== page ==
In determining whether an individual is self-employed or a worker, the courts will look at the reality of the working relationship rather than the label that the parties may have stated in the contract between them.

What advice do employment lawyers say to take in light of the Uber decision?

This decision leaves Uber vulnerable to claims from its workers for up to two years’ back pay or £25,000 (whichever is larger) in an employment tribunal, or up to six years’ back pay in the county court. They will also be able to claim 5.6 weeks’ annual leave each year.  However, they will not have employee rights, such as a right to a statutory redundancy payment or protection from unfair dismissal.

Many linked cases have been stayed pending the outcome of this case in the Supreme Court and the floodgate may open for many more.  That said, the Court’s finding that the Uber drivers were workers was fact specific and it may be that a different decision could be reached on a different set of facts.

If you are unsure as to whether certain members of your team are employees, workers, or self-employed, speak to one of our Employment Law Solicitors in London who can quickly advise you.

To make an appointment to discuss employment law matters please email us or phone 020 8349 0321.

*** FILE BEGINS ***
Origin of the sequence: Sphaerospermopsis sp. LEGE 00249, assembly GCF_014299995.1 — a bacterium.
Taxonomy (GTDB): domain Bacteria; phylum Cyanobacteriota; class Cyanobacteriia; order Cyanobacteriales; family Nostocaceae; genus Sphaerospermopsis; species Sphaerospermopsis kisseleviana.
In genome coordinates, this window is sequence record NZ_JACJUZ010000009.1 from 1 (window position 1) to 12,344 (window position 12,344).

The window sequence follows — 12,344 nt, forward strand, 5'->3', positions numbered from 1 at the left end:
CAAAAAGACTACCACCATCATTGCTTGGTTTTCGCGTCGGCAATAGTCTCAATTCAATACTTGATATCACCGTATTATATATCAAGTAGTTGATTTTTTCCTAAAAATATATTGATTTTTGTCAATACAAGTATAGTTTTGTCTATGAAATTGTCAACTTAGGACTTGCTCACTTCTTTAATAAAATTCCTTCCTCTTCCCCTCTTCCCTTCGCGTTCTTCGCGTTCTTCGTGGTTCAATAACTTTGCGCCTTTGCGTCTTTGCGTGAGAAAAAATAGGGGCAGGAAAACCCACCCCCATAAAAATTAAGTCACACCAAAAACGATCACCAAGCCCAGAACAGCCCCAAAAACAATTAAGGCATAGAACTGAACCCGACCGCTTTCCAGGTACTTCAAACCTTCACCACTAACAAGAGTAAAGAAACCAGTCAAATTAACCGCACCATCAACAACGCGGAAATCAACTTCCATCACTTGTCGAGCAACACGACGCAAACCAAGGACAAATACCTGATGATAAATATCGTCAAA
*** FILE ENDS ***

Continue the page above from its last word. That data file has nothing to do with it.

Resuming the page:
Redundancy advice for employees and employers

In this post we look at some of the common questions both employees and employers have been asking about redundancies:

When is a dismissal of an employee by reason of redundancy?

A dismissal is taken to be a dismissal by reason of redundancy where it is wholly or mainly attributable to:

  • a closure of the employer’s business as a whole (business closure);
  • a closure of the particular workplace where the employee was employed (workplace closure); or
  • a reduction in the size of the workforce because the requirements of the business for employees to carry out work of a particular kind, or to do so in the place where the employee was employed, have ceased or diminished or are expected to cease or diminish (diminished requirements).

When is collective redundancy consultation necessary?

If an employer is proposing to make 20 or more employees redundant at one establishment within a period of 90 days or less, it must consult on its proposal with appropriate representatives, such as a recognised trade union, or if none, with representatives elected by the affected employees and it must also notify BEIS.

The consultation should begin in good time and within minimum time limits:

  • Where the employer is proposing to dismiss 100 or more employees in a 90-day period, consultation must begin at least 45 days before the first dismissal takes effect.
  • Where the employer is proposing to dismiss between 20 and 99 employees in a 90-day period, consultation must begin at least 30 days before the first dismissal takes effect.

The maximum sanction for breaching the obligations is a protective award of up to 90 days’ gross actual pay for each affected employee, which can add up to a substantial amount.

Employers must not assume that collective consultation is an adequate substitute for individual consultation with affected employees.

What procedure does an employer need to follow in individual cases?

In dismissing employees for redundancy, employers should act fairly and reasonably in order to avoid claims for unfair dismissal.  Employers should do this by: